Take Two returns with a daily offering tackling an issue in the college football landscape. Rivals.com National Recruiting Analyst Adam Gorney lays out the situation and then receives takes from Rivals.com National Recruiting Director Mike Farrell and an expert from the Rivals.com network of team sites or a regional analyst.
MORE TAKE TWO: Can Florida flip Bama commit Timothy Smith?
CLASS OF 2020 RANKINGS: Rivals250
RIVALS RANKINGS WEEK: Analysts discuss new Rivals250 | New Rivals100 | Breaking down the new five-stars | Top 10 breakdown | Who could still finish in the top 10? | Why is Bresee No. 1? | Farrell's thoughts | Who could make a case for a fifth star?
For years, there has been a narrative that Texas A&M was the sleeping giant in college football. The school had money, boosters, facilities – everything needed to become a major powerhouse.
When Jimbo Fisher was hired, the Aggies became convinced it was finally their time to compete for conference championships and maybe even get to the College Football Playoff. It felt like a national championship was possible in College Station.
Two years in, there remain serious questions. After going 9-4 in Fisher’s first season, Texas A&M stumbled to 7-5 this year albeit with one of the toughest schedules in the country. A 50-7 walloping at LSU last weekend might have exposed the distance A&M still has to travel to become a national player.
There are positives though. Recruiting is going well as the Aggies have the fifth-best class nationally. There is a chance A&M could land the top-three in-state players if five-star RB Zachary Evans commits, a first in Rivals' history dating back to 2002.
But quarterback development with Kellen Mond has been non-existent. This season, the Aggies didn’t upset any team, with losses to Clemson, Auburn, Alabama, Georgia and LSU. The Aggies almost lost to lowly Arkansas on a neutral field.
Is there confidence Fisher will still make Texas A&M a national contender or are the Aggies destined for also-ran status in the coming years?
FIRST TAKE: MARK PASSWATERS, AGGIEYELL.COM
“What's gone right for Texas A&M since Jimbo Fisher arrived? They've gotten tougher and are better prepared for the SEC grind. There's only one game in the past two years (albeit the last one) where they were just flat non-competitive. That was commonplace late in the Kevin Sumlin era. Recruiting has gone from good to elite; players like Jace Sternberger and Daylon Mack, who wouldn't have sniffed the NFL otherwise, got drafted last year.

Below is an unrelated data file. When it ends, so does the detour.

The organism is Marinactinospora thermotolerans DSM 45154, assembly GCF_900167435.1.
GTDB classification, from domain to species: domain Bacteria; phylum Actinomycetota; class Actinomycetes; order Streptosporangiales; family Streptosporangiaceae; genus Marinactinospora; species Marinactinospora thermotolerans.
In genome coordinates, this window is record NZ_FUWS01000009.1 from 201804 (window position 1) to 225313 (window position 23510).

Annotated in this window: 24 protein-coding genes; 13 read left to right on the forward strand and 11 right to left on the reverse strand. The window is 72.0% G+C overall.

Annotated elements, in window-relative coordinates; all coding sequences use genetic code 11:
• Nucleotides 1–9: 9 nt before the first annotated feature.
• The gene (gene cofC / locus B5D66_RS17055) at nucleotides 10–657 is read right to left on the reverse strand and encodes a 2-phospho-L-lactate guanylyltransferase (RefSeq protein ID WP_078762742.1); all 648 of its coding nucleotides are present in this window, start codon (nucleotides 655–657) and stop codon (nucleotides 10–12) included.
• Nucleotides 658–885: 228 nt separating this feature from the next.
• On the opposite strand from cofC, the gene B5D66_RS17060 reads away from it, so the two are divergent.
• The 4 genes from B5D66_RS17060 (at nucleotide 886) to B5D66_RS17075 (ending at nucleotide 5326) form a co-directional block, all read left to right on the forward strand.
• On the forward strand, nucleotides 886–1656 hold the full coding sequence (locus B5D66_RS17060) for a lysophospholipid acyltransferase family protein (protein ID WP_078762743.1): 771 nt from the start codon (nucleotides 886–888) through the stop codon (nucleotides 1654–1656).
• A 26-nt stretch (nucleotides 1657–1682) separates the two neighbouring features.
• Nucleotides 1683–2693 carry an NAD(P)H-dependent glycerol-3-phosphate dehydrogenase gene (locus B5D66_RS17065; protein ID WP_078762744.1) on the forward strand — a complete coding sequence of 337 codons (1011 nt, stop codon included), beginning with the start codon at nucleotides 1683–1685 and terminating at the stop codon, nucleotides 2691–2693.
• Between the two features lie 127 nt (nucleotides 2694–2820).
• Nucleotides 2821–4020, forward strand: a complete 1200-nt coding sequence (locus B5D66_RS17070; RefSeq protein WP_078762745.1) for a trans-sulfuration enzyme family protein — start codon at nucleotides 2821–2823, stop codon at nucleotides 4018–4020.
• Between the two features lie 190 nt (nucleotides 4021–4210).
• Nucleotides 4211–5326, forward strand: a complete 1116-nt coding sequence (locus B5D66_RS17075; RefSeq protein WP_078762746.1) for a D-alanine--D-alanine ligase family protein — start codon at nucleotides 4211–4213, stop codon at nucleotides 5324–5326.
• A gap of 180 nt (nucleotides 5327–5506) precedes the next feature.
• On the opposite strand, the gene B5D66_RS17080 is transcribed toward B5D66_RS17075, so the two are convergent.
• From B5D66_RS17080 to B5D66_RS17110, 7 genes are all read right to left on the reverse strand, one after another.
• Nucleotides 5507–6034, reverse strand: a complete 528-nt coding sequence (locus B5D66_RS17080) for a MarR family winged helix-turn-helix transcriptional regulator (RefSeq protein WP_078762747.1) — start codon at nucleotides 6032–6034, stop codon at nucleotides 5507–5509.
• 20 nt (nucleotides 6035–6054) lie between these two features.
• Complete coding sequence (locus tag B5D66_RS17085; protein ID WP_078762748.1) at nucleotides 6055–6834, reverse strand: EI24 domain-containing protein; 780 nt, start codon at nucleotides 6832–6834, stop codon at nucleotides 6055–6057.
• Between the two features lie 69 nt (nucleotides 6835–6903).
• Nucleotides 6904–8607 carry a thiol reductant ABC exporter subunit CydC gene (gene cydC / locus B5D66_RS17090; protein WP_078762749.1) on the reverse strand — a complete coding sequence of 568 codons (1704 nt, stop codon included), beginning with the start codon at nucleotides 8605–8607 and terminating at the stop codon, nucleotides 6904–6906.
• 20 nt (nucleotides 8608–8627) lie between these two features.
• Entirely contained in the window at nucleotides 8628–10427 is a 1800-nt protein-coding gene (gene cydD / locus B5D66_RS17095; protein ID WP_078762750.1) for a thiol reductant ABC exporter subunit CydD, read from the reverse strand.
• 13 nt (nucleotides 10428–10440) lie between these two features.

“What hasn't worked? They're still getting beaten by the top rung SEC teams. They've lost games they shouldn't have to Auburn the past two years. Fisher is known as a QB guru, but Mond remains frustratingly inconsistent. His playcalling can be repetitive and stale. Most importantly, the offensive line has been terrible two straight years.
"The prospects of success are obvious as 'his' players -- Jalen Wydermyer, Isaiah Spiller, DeMarvin Leal, Ainias Smith and Demani Richardson -- starred as freshmen, but there's still a lot of work to be done. Fisher wasn't hired to turn this thing around overnight, and he hasn't. But it does seem like he's at least righted the ship and has it going in the right direction.”
SECOND TAKE: MIKE FARRELL, RIVALS.COM
“It takes longer than two years but I just don’t know if they’re going to get there. We’ve heard this before – Texas A&M is the sleeping giant in college football but the Aggies are in the SEC West and the last time I checked, LSU is getting better, Alabama is still elite and Auburn can still beat anybody. I would put Texas A&M fourth in its own division.
“What’s it going to take? Mond hasn’t progressed as expected. I worry quite a bit about the defense as well. If you’re going to base it on the way the Aggies played LSU, this is not a team moving forward. That was an embarrassment and it shows how far away they are from competing with the best teams in the SEC West. It takes more than two years but talk to me again in two years and I don’t know if we’ll be having a different conversation.”